English as lingua franca

English is probably the most important language in the world. Although there are other languages spoken by hundreds of millions of people, such as Chinese, Spanish, or Arabic these languages are not mandatory to learn in school around the world (in the countries where other native languages are spoken). In many cases English is!


It is incredible to realize that people from two different parts of the world, who speak two very different native languages, are able to communicate using another language. It is very often but not always English. I have traveled extensively in my life and I have been able to talk with people from Korea, Israel, Argentina, Russia, Egypt to name just a few countries using English.


I think that you should not obsess over using English properly in every single situation when you are a student of English. I know that a lot of people have a language barrier and they don’t want to lose face but let’s not forget that communicating in a foreign language, any foreign language one speaks, is exactly about that, communication. It doesn’t matter whether you know all forms of the irregular verbs or you know the difference between present perfect simple and past simple and you know how to use these tenses well. What matters is the fact that you are willing to try to express yourself in the language you don’t know that well. It brings me to a funny observation I made years ago. The native speakers of English sometimes don’t understand the non-native speakers of English trying to talk to them in English. At the same time, a lot of native speakers expect to be communicated while abroad in perfect English by every single person they meet, be a waiter in a restaurant, a receptionist at a hotel, a cleaner in a public toilet, and any other profession you can think of. It is a very stupid expectation and very often people will dislike you from the start because you come across as an arrogant prick unwilling to learn a few basic phrases in another language.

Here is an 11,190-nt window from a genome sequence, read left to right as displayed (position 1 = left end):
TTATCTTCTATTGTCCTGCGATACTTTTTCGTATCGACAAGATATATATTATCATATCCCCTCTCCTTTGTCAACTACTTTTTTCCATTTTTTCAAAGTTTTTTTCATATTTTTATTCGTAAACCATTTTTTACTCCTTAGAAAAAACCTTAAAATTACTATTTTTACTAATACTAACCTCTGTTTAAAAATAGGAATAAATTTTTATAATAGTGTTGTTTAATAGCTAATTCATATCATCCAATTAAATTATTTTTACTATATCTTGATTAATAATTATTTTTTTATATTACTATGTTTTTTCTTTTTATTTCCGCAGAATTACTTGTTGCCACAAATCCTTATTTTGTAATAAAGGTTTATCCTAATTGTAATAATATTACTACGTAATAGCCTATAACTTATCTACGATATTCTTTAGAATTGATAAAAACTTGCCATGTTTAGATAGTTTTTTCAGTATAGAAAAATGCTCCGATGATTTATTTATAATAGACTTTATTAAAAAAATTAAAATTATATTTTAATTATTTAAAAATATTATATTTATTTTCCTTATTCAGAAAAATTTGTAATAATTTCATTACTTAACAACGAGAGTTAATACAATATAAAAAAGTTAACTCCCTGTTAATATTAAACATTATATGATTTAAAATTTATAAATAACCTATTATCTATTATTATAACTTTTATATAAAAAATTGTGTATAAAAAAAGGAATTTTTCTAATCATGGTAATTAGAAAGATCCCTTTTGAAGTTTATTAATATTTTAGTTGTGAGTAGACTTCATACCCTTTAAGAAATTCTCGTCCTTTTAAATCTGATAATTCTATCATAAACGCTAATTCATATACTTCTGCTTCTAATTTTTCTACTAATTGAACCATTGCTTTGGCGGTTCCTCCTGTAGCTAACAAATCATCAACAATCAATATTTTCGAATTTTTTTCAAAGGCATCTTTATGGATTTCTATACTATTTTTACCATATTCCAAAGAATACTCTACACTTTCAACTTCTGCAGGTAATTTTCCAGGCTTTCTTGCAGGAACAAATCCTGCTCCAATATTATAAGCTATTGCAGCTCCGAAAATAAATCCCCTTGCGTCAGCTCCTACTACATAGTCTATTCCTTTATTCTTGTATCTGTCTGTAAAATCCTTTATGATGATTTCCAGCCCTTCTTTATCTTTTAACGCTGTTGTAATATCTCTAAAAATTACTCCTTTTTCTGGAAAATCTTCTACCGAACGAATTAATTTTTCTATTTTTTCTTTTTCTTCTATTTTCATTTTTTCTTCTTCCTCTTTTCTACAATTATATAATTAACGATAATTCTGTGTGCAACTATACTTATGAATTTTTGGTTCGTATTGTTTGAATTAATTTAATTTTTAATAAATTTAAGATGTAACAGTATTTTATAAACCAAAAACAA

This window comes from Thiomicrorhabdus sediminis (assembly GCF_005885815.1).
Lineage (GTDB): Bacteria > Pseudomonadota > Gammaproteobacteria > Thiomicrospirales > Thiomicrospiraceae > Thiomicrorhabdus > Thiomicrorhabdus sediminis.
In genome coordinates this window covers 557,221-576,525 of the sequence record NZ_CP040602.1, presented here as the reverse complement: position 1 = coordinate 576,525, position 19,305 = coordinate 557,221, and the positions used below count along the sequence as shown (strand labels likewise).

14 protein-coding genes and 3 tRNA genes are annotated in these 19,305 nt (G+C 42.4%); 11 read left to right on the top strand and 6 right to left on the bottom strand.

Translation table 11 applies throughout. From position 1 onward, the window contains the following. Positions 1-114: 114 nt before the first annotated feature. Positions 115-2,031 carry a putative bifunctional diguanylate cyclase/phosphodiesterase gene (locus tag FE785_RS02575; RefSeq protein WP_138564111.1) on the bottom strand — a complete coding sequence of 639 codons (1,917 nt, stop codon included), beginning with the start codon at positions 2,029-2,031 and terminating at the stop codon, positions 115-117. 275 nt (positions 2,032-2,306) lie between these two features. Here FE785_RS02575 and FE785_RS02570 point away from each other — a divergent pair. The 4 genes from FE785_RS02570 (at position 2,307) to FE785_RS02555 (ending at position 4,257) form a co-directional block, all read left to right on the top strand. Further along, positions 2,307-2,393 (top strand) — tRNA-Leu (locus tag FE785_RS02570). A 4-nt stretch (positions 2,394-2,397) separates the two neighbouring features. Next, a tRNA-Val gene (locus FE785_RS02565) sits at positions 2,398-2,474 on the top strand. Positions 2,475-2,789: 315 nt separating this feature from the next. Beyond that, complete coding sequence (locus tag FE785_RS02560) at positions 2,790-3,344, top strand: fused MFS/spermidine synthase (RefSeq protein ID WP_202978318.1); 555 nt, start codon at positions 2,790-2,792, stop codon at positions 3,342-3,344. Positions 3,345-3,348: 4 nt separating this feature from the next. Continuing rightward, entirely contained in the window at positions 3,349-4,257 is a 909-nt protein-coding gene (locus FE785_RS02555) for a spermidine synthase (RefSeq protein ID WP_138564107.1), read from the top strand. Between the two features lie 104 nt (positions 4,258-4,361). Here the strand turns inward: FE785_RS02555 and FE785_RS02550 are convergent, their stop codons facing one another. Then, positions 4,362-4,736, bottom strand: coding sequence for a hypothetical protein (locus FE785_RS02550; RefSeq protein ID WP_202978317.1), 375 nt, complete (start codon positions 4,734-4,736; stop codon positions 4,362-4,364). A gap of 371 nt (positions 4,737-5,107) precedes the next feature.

English has in a way been so successful as a tool of international communication that it no longer solely belongs to the native speakers of English with all its varieties heard around the world. It has been hijacked by billions of people living in every corner of the globe and shaped to suit any type of oral and written communication for people in need of a language to communicate in. No other language has been elevated like this. That’s why I think it is easier for people who don’t speak English as their first language to communicate in it. At the same time, English spoken by non-native speakers is a separate variety of English that, in many cases, doesn’t follow any specific rules regarding grammar or pronunciation. It obviously is not English spoken by the native speakers but who cares as long as it works!



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